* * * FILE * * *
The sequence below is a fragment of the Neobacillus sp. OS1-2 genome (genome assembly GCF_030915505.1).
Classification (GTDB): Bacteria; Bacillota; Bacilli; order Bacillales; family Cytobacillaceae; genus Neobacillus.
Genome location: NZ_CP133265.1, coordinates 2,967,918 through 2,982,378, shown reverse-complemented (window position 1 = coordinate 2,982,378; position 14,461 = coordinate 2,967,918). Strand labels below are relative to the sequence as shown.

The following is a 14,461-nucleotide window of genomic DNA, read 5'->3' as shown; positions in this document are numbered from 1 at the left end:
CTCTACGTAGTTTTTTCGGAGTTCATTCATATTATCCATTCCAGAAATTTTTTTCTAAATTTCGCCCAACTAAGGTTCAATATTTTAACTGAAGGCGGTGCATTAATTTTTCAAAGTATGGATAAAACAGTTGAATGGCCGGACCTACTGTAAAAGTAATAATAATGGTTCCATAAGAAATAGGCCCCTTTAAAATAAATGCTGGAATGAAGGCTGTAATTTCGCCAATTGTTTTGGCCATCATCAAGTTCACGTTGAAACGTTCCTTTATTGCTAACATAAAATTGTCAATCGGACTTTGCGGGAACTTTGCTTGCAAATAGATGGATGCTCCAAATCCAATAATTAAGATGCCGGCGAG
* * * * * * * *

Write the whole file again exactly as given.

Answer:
The sequence below is a fragment of the Neobacillus sp. OS1-2 genome (genome assembly GCF_030915505.1).
Classification (GTDB): Bacteria; Bacillota; Bacilli; order Bacillales; family Cytobacillaceae; genus Neobacillus.
Genome location: NZ_CP133265.1, coordinates 2,967,918 through 2,982,378, shown reverse-complemented (window position 1 = coordinate 2,982,378; position 14,461 = coordinate 2,967,918). Strand labels below are relative to the sequence as shown.

The following is a 14,461-nucleotide window of genomic DNA, read 5'->3' as shown; positions in this document are numbered from 1 at the left end:
CTCTACGTAGTTTTTTCGGAGTTCATTCATATTATCCATTCCAGAAATTTTTTTCTAAATTTCGCCCAACTAAGGTTCAATATTTTAACTGAAGGCGGTGCATTAATTTTTCAAAGTATGGATAAAACAGTTGAATGGCCGGACCTACTGTAAAAGTAATAATAATGGTTCCATAAGAAATAGGCCCCTTTAAAATAAATGCTGGAATGAAGGCTGTAATTTCGCCAATTGTTTTGGCCATCATCAAGTTCACGTTGAAACGTTCCTTTATTGCTAACATAAAATTGTCAATCGGACTTTGCGGGAACTTTGCTTGCAAATAGATGGATGCTCCAAATCCAATAATTAAGATGCCGGCGAG